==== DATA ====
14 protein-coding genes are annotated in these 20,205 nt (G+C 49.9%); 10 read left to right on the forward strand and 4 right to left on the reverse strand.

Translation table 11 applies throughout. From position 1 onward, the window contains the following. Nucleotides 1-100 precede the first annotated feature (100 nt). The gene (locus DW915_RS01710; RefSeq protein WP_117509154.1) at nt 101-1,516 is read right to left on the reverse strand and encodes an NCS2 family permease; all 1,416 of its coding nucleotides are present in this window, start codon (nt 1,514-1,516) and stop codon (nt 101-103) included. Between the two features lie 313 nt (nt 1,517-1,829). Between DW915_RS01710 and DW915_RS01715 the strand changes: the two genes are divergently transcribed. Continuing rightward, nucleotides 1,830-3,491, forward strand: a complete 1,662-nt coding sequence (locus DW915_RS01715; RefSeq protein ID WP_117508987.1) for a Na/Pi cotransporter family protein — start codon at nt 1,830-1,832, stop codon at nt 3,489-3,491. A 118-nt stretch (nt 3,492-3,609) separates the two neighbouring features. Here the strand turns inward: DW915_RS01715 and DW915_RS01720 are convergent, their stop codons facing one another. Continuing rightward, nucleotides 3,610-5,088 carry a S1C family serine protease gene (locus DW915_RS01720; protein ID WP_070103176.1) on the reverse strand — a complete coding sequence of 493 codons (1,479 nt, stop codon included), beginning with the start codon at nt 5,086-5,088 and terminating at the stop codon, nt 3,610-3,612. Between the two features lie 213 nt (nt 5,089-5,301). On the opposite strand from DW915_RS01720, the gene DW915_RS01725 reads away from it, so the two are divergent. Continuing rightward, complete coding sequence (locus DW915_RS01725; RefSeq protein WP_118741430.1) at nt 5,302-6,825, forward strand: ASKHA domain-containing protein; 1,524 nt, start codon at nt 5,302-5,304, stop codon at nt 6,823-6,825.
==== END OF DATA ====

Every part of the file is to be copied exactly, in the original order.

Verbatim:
14 protein-coding genes are annotated in these 20,205 nt (G+C 49.9%); 10 read left to right on the forward strand and 4 right to left on the reverse strand.

Translation table 11 applies throughout. From position 1 onward, the window contains the following. Nucleotides 1-100 precede the first annotated feature (100 nt). The gene (locus DW915_RS01710; RefSeq protein WP_117509154.1) at nt 101-1,516 is read right to left on the reverse strand and encodes an NCS2 family permease; all 1,416 of its coding nucleotides are present in this window, start codon (nt 1,514-1,516) and stop codon (nt 101-103) included. Between the two features lie 313 nt (nt 1,517-1,829). Between DW915_RS01710 and DW915_RS01715 the strand changes: the two genes are divergently transcribed. Continuing rightward, nucleotides 1,830-3,491, forward strand: a complete 1,662-nt coding sequence (locus DW915_RS01715; RefSeq protein ID WP_117508987.1) for a Na/Pi cotransporter family protein — start codon at nt 1,830-1,832, stop codon at nt 3,489-3,491. A 118-nt stretch (nt 3,492-3,609) separates the two neighbouring features. Here the strand turns inward: DW915_RS01715 and DW915_RS01720 are convergent, their stop codons facing one another. Continuing rightward, nucleotides 3,610-5,088 carry a S1C family serine protease gene (locus DW915_RS01720; protein ID WP_070103176.1) on the reverse strand — a complete coding sequence of 493 codons (1,479 nt, stop codon included), beginning with the start codon at nt 5,086-5,088 and terminating at the stop codon, nt 3,610-3,612. Between the two features lie 213 nt (nt 5,089-5,301). On the opposite strand from DW915_RS01720, the gene DW915_RS01725 reads away from it, so the two are divergent. Continuing rightward, complete coding sequence (locus DW915_RS01725; RefSeq protein WP_118741430.1) at nt 5,302-6,825, forward strand: ASKHA domain-containing protein; 1,524 nt, start codon at nt 5,302-5,304, stop codon at nt 6,823-6,825.